The EasyAngle® device was used for all data collection. A team of four student physical therapists divided into two measurement teams to conduct the data collection. On each team, one researcher served as the data recorder while the other served as the rater. Teams and roles were determined prior to testing and remained consistent throughout the study. Both raters had experience with goniometric measurements. Prior to data collection at the school, all researchers underwent EasyAngle® device training with a Meloq representative. The researchers conducted two practice sessions, each lasting two hours, to familiarize themselves with the device. Members of the research team acted as “participants” during these practice sessions. Prior to initiating the study at the school, a practice session with one elementary school-aged participant was conducted to determine proper positioning and stabilization of the participant as well as placement and use of the EasyAngle®. No data was recorded from this session and therefore the measurements obtained from this participant were not included in the final data analysis. Raters were blinded to the measurements from the EasyAngle® by placing opaque tape over the device’s screen. Blinding was done to prevent bias that may have occurred had the rater known each measurement after obtaining the data. Each data recorder ensured all measurements were properly collected and recorded on the EasyAngle® device.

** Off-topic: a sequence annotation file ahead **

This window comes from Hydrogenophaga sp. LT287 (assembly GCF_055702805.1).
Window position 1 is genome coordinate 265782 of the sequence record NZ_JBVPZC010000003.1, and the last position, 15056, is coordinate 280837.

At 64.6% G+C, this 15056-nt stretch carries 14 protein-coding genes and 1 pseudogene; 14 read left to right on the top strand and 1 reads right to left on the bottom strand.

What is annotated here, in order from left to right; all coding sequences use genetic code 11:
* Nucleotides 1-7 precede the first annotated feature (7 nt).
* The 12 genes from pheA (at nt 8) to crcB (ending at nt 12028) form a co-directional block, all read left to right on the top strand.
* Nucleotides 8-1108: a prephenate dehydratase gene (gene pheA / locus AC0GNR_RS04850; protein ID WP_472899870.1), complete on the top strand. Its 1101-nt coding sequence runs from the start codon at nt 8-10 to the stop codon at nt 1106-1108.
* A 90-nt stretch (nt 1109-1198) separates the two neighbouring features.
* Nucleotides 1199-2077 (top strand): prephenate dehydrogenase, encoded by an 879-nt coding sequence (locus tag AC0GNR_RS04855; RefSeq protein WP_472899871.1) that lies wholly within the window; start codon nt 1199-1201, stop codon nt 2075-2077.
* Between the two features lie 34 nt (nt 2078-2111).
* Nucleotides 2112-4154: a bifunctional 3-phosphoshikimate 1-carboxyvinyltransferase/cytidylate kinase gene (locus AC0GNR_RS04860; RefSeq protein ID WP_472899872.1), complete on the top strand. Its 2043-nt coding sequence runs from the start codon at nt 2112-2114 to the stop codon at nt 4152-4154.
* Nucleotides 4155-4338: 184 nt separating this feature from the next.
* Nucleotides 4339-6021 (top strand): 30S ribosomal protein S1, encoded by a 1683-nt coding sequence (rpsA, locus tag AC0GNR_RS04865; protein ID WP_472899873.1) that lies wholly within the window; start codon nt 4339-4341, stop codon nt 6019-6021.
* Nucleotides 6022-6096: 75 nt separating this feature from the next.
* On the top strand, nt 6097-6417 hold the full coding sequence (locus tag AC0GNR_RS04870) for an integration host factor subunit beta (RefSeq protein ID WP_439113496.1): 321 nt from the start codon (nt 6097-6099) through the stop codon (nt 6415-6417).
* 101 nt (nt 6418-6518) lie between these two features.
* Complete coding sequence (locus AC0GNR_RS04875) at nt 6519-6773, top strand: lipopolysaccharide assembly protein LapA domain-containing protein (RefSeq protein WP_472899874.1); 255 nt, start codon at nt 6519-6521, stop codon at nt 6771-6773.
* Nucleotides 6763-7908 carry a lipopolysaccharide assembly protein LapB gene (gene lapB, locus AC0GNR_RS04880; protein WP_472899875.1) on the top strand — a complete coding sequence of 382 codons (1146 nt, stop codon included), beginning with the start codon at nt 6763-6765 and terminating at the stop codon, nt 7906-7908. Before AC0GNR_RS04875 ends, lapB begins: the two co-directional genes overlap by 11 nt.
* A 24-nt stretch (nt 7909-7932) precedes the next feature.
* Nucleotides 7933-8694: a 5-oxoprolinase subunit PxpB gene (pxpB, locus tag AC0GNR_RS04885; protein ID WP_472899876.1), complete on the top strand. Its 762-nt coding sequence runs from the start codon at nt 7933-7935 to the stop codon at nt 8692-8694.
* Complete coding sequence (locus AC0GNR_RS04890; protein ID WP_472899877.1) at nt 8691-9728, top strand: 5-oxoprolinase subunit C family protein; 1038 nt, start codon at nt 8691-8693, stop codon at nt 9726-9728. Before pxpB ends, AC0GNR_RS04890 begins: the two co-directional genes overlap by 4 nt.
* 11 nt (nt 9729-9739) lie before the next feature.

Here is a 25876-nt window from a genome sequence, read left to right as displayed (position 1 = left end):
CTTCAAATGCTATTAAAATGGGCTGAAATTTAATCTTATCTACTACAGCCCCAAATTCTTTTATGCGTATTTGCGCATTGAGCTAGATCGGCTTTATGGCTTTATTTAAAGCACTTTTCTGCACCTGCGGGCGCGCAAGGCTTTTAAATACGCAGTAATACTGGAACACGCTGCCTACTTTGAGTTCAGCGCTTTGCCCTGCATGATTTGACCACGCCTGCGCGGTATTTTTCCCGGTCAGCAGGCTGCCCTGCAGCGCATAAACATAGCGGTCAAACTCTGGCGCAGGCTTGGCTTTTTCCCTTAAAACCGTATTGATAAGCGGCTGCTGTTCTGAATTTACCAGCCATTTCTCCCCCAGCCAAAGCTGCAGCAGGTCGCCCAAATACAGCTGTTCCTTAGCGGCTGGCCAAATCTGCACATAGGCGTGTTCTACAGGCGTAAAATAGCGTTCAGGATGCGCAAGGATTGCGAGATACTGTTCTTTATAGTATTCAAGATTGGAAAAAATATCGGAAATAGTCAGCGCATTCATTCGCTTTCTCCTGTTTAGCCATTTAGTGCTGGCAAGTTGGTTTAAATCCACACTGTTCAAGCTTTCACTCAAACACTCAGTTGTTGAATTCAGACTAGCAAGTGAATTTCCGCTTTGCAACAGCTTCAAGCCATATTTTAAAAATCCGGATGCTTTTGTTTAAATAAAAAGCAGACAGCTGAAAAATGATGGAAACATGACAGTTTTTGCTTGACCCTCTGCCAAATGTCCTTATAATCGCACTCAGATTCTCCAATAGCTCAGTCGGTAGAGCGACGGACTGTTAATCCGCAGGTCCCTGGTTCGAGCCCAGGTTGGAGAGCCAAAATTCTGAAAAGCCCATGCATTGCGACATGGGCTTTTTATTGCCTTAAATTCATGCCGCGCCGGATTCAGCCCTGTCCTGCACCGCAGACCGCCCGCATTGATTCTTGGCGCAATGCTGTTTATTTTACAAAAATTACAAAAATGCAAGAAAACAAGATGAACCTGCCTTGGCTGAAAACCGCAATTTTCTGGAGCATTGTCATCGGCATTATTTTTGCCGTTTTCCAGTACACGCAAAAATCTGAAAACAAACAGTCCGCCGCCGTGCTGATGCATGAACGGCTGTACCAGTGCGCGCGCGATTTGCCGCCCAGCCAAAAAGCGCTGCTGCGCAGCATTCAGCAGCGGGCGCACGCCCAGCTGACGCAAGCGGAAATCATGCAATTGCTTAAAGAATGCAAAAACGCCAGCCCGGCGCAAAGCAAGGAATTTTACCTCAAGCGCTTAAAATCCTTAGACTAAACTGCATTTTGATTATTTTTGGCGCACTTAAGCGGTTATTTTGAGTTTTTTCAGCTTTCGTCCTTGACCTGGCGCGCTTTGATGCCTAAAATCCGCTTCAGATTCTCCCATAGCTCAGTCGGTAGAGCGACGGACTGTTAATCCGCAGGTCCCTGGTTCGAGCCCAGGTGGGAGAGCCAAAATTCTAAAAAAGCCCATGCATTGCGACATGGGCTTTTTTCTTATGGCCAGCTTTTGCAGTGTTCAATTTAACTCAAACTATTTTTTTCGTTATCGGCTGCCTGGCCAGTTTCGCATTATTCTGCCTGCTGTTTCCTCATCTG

Data were collected at the local elementary school over a period of four nonconsecutive days in June of 2022. Participants were brought into the examination room two at a time and assigned to a measurement team. Participants were informed of all measurement procedures and verbal as well as written assent was obtained. Participants were dressed in their school uniforms, which consisted of a t-shirt and either shorts or skirts and leggings. A licensed physical therapist was present to oversee the student research teams, and parents were notified via the cover letter that they were permitted to be present in the room during their child’s testing session (however, no parents elected to attend data collection sessions).